Last season the GPDA launched a global F1 fan survey to much fanfare, drawing feedback from over 200,000 supporters from nearly 200 countries worldwide. And yet, despite the full results being published in July 2015, little action or acknowledgement seems to have been paid to this essential, public fan appraisal of a sport that has been haemorrhaging enthusiasts in recent years.
So was this a genuine effort to gauge opportunities for improvement, or perfunctory marketing stunt of little consequence?
The results (in brief)
Last year’s survey found that the average F1 fan is 37 years old and has been following the series for more than a decade. Yet, only 25% of those surveyed said that F1 was their favourite sport, despite their long-term support, and just one in five fans have been to a race in the past 13 months – and even more telling, more than 50% haven’t watched races live since they moved away from free-to-air.
Fewer than 10% of respondents felt that F1 was healthier than it was in 2010, with the cost of attendance and predictable races cited as two major turn-offs for fans.
Furthermore, 85% of those surveyed felt the sport needed to do more to attract and retain new fans, while 74% wanted the sport’s rulebook to be relaxed for greater diversity between the cars. In addition, 80% of respondents were keen on a return to a competition tyre companies – last seen in 2006.
The GPDA’s own analysis of the results concludes by stating: “Alex Wurz, the Chairman of the GPDA, said the drivers’ group would analyse the results from the survey before approaching F1 chiefs with their recommendations.”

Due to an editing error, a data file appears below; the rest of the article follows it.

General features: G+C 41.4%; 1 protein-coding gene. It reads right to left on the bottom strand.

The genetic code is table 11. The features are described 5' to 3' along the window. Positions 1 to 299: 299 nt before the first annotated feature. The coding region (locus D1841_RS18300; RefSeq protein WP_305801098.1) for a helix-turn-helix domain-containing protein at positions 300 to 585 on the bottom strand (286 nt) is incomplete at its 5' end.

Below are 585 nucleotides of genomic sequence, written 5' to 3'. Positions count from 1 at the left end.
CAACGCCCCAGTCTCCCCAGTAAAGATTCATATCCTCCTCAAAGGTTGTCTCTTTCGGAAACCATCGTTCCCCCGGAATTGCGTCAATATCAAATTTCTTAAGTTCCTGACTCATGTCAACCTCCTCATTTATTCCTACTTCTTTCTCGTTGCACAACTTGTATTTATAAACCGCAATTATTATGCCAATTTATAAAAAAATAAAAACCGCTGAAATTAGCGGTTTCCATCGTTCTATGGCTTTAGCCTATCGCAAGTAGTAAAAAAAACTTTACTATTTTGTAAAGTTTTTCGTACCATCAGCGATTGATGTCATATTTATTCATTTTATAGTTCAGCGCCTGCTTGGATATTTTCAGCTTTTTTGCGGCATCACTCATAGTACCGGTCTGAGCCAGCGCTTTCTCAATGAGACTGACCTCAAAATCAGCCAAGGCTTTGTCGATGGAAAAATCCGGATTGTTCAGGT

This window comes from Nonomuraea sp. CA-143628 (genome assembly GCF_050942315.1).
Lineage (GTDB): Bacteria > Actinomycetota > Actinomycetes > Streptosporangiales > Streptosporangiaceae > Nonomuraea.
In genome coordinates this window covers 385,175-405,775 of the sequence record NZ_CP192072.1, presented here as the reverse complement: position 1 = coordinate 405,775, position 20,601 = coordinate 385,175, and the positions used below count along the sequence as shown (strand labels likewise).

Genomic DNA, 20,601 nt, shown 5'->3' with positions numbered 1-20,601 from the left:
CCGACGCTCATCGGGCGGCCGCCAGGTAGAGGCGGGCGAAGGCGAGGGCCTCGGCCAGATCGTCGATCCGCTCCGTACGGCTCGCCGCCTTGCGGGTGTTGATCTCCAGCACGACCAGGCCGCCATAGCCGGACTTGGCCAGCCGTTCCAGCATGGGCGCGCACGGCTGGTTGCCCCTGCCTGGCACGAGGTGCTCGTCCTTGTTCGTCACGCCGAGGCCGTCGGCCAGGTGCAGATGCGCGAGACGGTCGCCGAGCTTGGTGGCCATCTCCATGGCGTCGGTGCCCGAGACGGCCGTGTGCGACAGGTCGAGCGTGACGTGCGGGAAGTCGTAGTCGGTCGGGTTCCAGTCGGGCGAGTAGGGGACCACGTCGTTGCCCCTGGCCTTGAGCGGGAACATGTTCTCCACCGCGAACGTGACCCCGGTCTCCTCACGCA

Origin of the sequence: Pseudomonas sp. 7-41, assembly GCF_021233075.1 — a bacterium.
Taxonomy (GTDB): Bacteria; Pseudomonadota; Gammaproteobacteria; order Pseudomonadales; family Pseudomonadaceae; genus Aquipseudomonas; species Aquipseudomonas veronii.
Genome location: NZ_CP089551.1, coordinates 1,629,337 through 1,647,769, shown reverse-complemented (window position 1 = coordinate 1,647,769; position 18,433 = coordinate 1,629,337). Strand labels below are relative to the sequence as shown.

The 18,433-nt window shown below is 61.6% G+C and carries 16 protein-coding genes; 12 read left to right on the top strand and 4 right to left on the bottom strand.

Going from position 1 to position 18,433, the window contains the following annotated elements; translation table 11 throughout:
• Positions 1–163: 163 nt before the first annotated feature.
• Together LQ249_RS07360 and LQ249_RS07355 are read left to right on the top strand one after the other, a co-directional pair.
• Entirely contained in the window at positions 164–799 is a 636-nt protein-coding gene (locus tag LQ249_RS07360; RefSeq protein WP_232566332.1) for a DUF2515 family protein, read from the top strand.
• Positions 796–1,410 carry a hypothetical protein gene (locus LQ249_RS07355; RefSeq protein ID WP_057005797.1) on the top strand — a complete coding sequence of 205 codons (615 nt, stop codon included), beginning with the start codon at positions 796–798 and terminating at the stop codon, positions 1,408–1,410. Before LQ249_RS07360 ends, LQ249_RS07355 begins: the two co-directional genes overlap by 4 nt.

Regulations and response
Has F1 responded in any way to the survey? In short, no.
Few within the sport commented on the findings of the survey, and there appears to have been almost no explanation of why the will of the fans has been so widely ignored. Even the GPDA has become silent on the matter when contacted.
In the meantime, F1 has repeatedly faced self-imposed embarrassment by implementing short-lived regulations that done little to bring new fans to the sport. For example, Fernando Alonso received a 45-place grid penalty in Malaysia which garnered much media attention worldwide for a punishment that demoted his car by more than double the number of cars on the grid.
Furthermore, the change in qualifying format become an overly drawn-out fiasco that offered little confidence in the series’ governance. The fan response to this major regulation change was immediate and comprehensive, but the same could not be said for F1’s response.
The few concessions that have been made to improve fan interaction, such as Driver of the Day voting, offer little value and are frankly out-dated.
Subsequently it would appear that no action has been taken to cut the cost for fans (at home or at the track), and Pirelli has been selected to continue as the sport’s sole tyre supplier until 2019. And this is only likely to grow the global antipathy to F1.
Is the survey still relevant?
While more than a year may have already passed since the results of the survey were published, it still stands as the most proactive fan initiative undertaken in F1 in over a decade.
Furthermore, the key to any successful PR activity is to promote transparency – why ask questions if you don’t listen to the answers? To not take action and, more importantly, to be seen to ignore the will of the fans, sends a very clear message that will result more TVs being switched off and fewer seats being filled on race day.
With the sport under new management, there has been much talk of how the new owners should approach making F1 more accessible and profitable. Recognising and responding to the will of the fans by outlining how they will tackle supporters’ biggest concerns would be a positive start – and provide a solid foundation to secure a profitable return on their investment.